The Höchster Porzellan-Manufaktur was founded in 1746 on the basis of the privilege granted by the Elector of Mainz, Johann Carl von Ostein. It was established by Johann Christoph Göltz and Adam Friedrich von Löwenfinck. The privilege awarded the firm a monopoly of porcelain production on the territory ruled by Prince Bishops of Mainz. The manufactory was the second-oldest porcelain manufactory in Germany. As the mark of the factory was chosen the Mainz wheel.
Initially the factory produced only faience but after 4 years in 1750 was fired first porcelain. In 1749 Löwenfinck was forced by Göltz to leave the factory. Already in 1756 the firm went bankrupt. Assets were taken over by Johann Heinrich Maas
Two artists impacted Höchst porcelain production. Laurentius Russinger worked as a senior modeller under Maas management and Johann Peter Melchior who worked there since 1768.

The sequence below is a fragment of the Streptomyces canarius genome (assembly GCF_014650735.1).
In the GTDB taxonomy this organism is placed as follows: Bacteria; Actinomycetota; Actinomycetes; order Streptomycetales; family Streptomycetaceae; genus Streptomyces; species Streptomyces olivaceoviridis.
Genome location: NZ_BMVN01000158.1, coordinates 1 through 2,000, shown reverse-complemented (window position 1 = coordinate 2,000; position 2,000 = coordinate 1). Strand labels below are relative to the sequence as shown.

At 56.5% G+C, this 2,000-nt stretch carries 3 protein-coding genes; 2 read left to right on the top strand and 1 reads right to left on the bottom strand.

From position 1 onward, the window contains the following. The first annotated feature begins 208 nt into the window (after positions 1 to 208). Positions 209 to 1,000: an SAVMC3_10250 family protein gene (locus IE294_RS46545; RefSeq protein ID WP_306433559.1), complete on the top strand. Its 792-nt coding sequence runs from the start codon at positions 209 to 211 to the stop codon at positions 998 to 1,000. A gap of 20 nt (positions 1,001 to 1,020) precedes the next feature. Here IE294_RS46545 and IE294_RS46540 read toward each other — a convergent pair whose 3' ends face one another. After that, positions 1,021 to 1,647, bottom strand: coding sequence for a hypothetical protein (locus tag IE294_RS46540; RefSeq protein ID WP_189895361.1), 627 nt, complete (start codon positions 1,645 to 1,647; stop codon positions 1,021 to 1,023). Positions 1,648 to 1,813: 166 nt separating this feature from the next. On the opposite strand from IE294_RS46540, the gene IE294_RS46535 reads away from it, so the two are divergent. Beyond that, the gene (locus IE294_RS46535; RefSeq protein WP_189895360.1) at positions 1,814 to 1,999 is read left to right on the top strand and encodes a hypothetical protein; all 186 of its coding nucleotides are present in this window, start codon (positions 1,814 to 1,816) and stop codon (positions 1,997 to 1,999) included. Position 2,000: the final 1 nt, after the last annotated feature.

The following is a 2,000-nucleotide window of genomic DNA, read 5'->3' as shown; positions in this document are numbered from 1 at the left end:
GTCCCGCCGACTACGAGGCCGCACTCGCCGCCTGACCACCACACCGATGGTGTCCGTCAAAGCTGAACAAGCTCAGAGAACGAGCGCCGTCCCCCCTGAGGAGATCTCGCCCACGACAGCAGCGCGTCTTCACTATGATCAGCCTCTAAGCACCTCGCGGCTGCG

In 1765 the company was transformed into a stock corporation. In the next years owners and managers were changing a few times. Official dissolution of the the Höchster Porzellan-Manufaktur took place in 1796. Production was stopped already in 1792/93. It was caused mostly by the turmoil because of the French Revolution as well as the siege and occupation of Mainz.
In 1947 the the Höchst company was revived with a production facility located in Frankfurt-Sossenheim. In 1963 the company was again closed but two years later production was resumed.
In 2009, the Höchst factory took over the production of the Hummel figurines. In 2018 another bankruptcy took place and another private investor restarted production.